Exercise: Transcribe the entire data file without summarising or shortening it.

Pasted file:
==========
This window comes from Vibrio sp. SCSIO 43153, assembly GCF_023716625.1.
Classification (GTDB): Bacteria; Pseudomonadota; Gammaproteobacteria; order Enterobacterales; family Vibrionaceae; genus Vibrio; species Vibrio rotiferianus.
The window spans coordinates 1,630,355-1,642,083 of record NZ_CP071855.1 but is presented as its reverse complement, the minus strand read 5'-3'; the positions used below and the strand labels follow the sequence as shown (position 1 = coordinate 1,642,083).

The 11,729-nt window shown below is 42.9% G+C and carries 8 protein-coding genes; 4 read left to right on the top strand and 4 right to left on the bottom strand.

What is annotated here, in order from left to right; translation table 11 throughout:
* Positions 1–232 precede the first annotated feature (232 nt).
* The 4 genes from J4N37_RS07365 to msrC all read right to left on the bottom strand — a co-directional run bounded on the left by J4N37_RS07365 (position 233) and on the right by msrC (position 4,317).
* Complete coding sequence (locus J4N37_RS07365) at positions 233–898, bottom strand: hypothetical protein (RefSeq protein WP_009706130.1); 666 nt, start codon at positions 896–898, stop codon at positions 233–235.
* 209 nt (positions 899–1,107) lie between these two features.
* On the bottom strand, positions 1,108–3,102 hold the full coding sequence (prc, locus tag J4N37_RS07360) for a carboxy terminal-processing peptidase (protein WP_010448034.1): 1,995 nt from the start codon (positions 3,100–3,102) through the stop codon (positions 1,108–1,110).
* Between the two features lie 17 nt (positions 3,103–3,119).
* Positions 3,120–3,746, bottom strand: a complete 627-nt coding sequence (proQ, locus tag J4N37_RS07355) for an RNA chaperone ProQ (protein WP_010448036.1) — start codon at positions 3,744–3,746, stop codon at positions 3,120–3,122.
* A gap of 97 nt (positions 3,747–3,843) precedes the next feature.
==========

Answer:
This window comes from Vibrio sp. SCSIO 43153, assembly GCF_023716625.1.
Classification (GTDB): Bacteria; Pseudomonadota; Gammaproteobacteria; order Enterobacterales; family Vibrionaceae; genus Vibrio; species Vibrio rotiferianus.
The window spans coordinates 1,630,355-1,642,083 of record NZ_CP071855.1 but is presented as its reverse complement, the minus strand read 5'-3'; the positions used below and the strand labels follow the sequence as shown (position 1 = coordinate 1,642,083).

The 11,729-nt window shown below is 42.9% G+C and carries 8 protein-coding genes; 4 read left to right on the top strand and 4 right to left on the bottom strand.

What is annotated here, in order from left to right; translation table 11 throughout:
* Positions 1–232 precede the first annotated feature (232 nt).
* The 4 genes from J4N37_RS07365 to msrC all read right to left on the bottom strand — a co-directional run bounded on the left by J4N37_RS07365 (position 233) and on the right by msrC (position 4,317).
* Complete coding sequence (locus J4N37_RS07365) at positions 233–898, bottom strand: hypothetical protein (RefSeq protein WP_009706130.1); 666 nt, start codon at positions 896–898, stop codon at positions 233–235.
* 209 nt (positions 899–1,107) lie between these two features.
* On the bottom strand, positions 1,108–3,102 hold the full coding sequence (prc, locus tag J4N37_RS07360) for a carboxy terminal-processing peptidase (protein WP_010448034.1): 1,995 nt from the start codon (positions 3,100–3,102) through the stop codon (positions 1,108–1,110).
* Between the two features lie 17 nt (positions 3,103–3,119).
* Positions 3,120–3,746, bottom strand: a complete 627-nt coding sequence (proQ, locus tag J4N37_RS07355) for an RNA chaperone ProQ (protein WP_010448036.1) — start codon at positions 3,744–3,746, stop codon at positions 3,120–3,122.
* A gap of 97 nt (positions 3,747–3,843) precedes the next feature.